Fitzgerald to Mankiewicz, January 17, 1938, Letters, p. 561.
 Fitzgerald to Mankiewicz, January 20, 1938, Letters, p. 563.
 Fitzgerald to Mankiewicz, January 17, 1938, Letters, p. 562.
 Fitzgerald to Mankiewicz, January 20, 1938, Letters, p. 563.
 Fitzgerald to Matthew Josephson, March 11, 1938, Letters, p. 572.
 New York Times, June 3, 1938, p. 12.
 The Film Till Now: A Survey of World Cinema, rev. cd. (I.ondon: Spring Books, 1967), p. 490.
 Fitzgerald to Mr. and Mrs. Eben Finney, March 16, 1938, Letters, p. 576.
 Fitzgerald to Maxwell Perkins, March 4, 1938, Letters, p. 276.
 “Infidelity,” part of the series “Grounds for Divorce,” appeared in Hearst's International-Cosmopolitan, CIV (February, 1938), 28-29ff. Fitzgerald worked from a treatment now in the Fitzgerald Papers similar to but not exactly the same as the short story.
 Memorandum from Hunt Stromberg, February 11, 1938, Fitzgerald Papers.
 These diagrams are in the Fitzgerald Papers.
 Fitzgerald to Stromberg, February 22, 1938, Fitzgerald Papers.
 Infidelity by F. Scott Fitzgerald, MGM script dated March 9, 1938 (below this date, the dates March “12” and “23” are written in hand), p. 74, Fitzgerald Papers. Hereafter cited in the text.
 Fitzgerald to Frances Scott Fitzgerald, [spring, 1938], Letters, p. 29.
 “Test Pilot,” Fitzgerald Papers.
 “Argument for Stromberg,’’ April 21, 1938, Fitzgerald Papers.
 The diagrams are in the Fitzgerald Papers.
 “New Treatment for End of: ‘Infidelity,’” May 10, 1938, p. 6, Fitzgerald Papers.
 Fitzgerald to Leland Hayward, December 6, 1939, Fitzgerald Papers.
 The Rest of the Story (New York: Coward-McCann, 1964), p. 16. The typescript is in the Fitzgerald Papers.
 Treatment of The Women, June 6, 1938, p. 11, Fitzgerald Papers.
 Fitzgerald to Frances Scott Fitzgerald, n.d., Letters, p. 102. Copies of Madame Curie “Second Revise” by Fitzgerald, January 3, 1939, and The Barretts of Wimpole Street by Ernest Vajda and Claudine West, MGM script dated March 20, 1934. are in the Fitzgerald Papers.
 Fitzgerald to Frances Scott Fitzgerald, [winter, 1939], Letters, p. 50. The film was released in 1943 with script by Paul Osborn and Paul H. Rameau.
 The two diagrams and a letter alluding to the plot, Fitzgerald to Edwin II. Knopf, October 26, 1938, are in the Fitzgerald Papers.
 See, e.g., Fitzgerald to Berg, Dozier, and Allen, February 23, 1940; Fitzgerald to Leland Hayward, December 6, 1939; and Fitzgerald’s script for the first half of Gone with the Wind; all in the Fitzgerald Papers.
 Fitzgerald to Frances Scott Fitzgerald, [winter, 1939], Letters, pp. 49-50.
 Fitzgerald to Perkins, February 25, 1939, Letters, p. 284.
 A treatment of Winter Carnival dated February 3, 1938 , is on file in the Fitzgerald Papers. Schulberg’s 1950 novel, The Disenchanted, was based upon his relationship with Fitzgerald during this period.
 The Last Tycoon, p. 152.
 Fitzgerald sequences for Air Raid, dated March 14 through 31, 1939, as well as earlier sequences by Donald Ogden Stewart; Fitzgerald’s treatment of Open that Door; and his notes for Raffles are in the Fitzgerald Papers. Also see Fitzgerald to Leland Hayward, December G, 1939, and Joseph I. Breen to Samuel Goldwyn, September 6, 1939, Fitzgerald Papers.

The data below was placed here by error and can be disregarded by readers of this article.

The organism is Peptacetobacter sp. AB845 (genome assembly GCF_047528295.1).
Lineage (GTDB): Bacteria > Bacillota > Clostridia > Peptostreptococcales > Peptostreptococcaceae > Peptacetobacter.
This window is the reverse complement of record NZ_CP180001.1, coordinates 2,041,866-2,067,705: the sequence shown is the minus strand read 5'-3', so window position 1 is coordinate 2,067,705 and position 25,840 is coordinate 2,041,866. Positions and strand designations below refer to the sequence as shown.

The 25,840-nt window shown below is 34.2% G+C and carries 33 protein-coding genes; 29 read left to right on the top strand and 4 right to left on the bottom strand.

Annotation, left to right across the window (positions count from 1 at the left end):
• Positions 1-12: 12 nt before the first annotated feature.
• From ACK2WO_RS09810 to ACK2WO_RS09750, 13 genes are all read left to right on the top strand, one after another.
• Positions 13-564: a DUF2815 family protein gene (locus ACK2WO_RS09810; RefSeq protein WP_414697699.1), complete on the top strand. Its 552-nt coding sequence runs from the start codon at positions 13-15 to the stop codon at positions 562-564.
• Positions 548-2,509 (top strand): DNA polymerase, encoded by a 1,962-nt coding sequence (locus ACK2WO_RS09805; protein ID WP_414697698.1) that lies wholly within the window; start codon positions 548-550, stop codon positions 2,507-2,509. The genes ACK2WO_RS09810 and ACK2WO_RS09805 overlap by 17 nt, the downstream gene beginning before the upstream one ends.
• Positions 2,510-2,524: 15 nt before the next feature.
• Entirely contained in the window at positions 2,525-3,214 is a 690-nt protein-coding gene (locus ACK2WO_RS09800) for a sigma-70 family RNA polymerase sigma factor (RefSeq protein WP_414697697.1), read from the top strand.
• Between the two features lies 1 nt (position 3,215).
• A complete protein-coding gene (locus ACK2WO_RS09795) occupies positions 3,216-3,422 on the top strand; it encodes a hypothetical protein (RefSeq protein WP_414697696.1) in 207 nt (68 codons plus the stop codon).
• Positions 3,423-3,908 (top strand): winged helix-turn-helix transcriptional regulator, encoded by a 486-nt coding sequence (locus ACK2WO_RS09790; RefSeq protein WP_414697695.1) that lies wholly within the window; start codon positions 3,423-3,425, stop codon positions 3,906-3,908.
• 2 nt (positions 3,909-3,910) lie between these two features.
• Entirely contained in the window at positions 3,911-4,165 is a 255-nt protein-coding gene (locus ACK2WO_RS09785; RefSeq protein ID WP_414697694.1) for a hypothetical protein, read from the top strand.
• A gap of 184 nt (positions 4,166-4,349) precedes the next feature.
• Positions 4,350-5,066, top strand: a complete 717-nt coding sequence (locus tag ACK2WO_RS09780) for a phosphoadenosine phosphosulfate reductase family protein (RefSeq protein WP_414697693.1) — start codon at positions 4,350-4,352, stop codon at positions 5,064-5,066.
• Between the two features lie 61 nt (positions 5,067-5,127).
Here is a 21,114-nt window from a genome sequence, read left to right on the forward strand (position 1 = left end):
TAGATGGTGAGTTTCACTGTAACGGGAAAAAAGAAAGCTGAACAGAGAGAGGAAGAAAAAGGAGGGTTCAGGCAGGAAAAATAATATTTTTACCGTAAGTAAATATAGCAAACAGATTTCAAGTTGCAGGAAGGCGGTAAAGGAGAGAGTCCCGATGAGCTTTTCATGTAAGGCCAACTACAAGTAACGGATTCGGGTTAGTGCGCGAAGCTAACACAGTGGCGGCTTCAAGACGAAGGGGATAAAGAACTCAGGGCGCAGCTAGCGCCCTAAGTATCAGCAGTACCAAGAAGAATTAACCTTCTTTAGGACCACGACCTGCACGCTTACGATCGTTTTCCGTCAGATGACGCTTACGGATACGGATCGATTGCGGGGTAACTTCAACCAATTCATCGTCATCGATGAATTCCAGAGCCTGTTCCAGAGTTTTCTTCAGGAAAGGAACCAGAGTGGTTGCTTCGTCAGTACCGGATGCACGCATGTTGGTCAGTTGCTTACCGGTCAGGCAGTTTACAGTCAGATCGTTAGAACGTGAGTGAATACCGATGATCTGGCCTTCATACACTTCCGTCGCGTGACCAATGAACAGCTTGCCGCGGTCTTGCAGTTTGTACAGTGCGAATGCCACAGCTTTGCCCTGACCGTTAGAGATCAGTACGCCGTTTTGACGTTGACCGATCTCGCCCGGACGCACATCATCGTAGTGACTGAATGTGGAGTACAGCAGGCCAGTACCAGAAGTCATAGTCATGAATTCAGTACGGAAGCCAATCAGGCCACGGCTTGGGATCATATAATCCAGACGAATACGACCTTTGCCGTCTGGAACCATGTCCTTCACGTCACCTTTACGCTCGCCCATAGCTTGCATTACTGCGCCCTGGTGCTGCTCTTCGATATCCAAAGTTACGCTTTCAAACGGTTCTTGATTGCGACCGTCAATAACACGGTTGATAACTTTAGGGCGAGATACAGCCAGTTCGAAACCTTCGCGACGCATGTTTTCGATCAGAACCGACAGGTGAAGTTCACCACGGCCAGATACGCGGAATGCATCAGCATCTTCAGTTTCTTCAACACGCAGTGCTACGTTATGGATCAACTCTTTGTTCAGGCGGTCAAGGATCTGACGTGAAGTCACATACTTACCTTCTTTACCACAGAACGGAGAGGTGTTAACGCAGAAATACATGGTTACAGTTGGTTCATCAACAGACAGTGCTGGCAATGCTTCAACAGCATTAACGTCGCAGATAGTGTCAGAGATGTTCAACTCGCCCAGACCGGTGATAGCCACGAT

See Fitzgerald’s copy of Everything Happens at Night by Art Arthur and Robert Harari, March 8, 1939; Fitzgerald to Harry Joe Brown. October 31, 1939; and Fitzgerald to Berg, Dozier, and Allen, February 23, 1940; Fitzgerald Papers.
 Two distinct versions of Cosmopolitan, one dated July 30, 1940, and a second draft revised dated August 13, 1940, are in the Fitzgerald Papers. All references are to the second draft revised and are cited in the text. Also see Sheilah Graham, College of One (New York: Viking, 1967), p. 138; Fitzgerald to Zelda Fitzgerald, September 14, 1940, Letters, p. 123; and Fitzgerald to Cowan, September 28, 1940, and Fitzgerald to Cowan, dated Monday night, Fitzgerald Papers.
 Tender Is the Night (New York: Scribners, 1934, rpt. ed.), p. 69.
 The Moving Image: A Guide to Cinematic Literacy (New York: Dutton, 1968), p. 248.
 Fitzgerald to Lester Cowan, dated Monday night, Fitzgerald Papers.
 Fitzgerald to Zelda Fitzgerald, September 14, 1940, Letters, p. 124. It is not certain that Fitzgerald was referring to Sturges, but the proximity of dates suggests this.
 “An Opinion on ‘Brooklyn Bridge,'” August 12, 1940, Fitzgerald Papers.
 The Light of Heart, first draft continuity, dated October 11, 1940, pp. 3-4. Fitzgerald Papers. Hereafter cited in the text. While it is possible that this section may have been written by another writer and retained by Fitzgerald, his copy of the playscript with its penciled notations and Sheilah Graham’s comments (College of One, p. 135) suggest that he wrote this scene as well as the next quoted. The film eventually was produced in 1942 as Life Begins at Eight-Thirty with screenplay by Nunnally Johnson.
Published in The Princeton University Library Chronicle magazine (Volume XXXII, Winter 1971, Number 2).